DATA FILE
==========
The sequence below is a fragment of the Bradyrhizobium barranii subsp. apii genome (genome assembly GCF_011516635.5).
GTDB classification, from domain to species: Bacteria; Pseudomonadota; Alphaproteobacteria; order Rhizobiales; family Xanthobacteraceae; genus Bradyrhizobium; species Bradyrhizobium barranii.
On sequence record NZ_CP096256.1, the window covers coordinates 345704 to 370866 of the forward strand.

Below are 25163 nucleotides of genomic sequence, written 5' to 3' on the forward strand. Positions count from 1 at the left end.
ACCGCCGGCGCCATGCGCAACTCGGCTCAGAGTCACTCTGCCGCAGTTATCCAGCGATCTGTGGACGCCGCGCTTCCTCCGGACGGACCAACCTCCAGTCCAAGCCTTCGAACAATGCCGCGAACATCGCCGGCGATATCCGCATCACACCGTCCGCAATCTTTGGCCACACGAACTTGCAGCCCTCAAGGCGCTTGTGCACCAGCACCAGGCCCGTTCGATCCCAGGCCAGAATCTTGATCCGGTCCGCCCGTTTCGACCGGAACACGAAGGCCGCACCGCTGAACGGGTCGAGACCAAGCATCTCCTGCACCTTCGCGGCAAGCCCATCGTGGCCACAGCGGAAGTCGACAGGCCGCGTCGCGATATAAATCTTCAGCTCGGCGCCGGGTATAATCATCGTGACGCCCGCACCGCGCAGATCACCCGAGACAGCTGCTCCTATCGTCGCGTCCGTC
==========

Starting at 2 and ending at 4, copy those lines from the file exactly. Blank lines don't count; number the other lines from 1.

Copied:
GTDB classification, from domain to species: Bacteria; Pseudomonadota; Alphaproteobacteria; order Rhizobiales; family Xanthobacteraceae; genus Bradyrhizobium; species Bradyrhizobium barranii.
On sequence record NZ_CP096256.1, the window covers coordinates 345704 to 370866 of the forward strand.

Below are 25163 nucleotides of genomic sequence, written 5' to 3' on the forward strand. Positions count from 1 at the left end.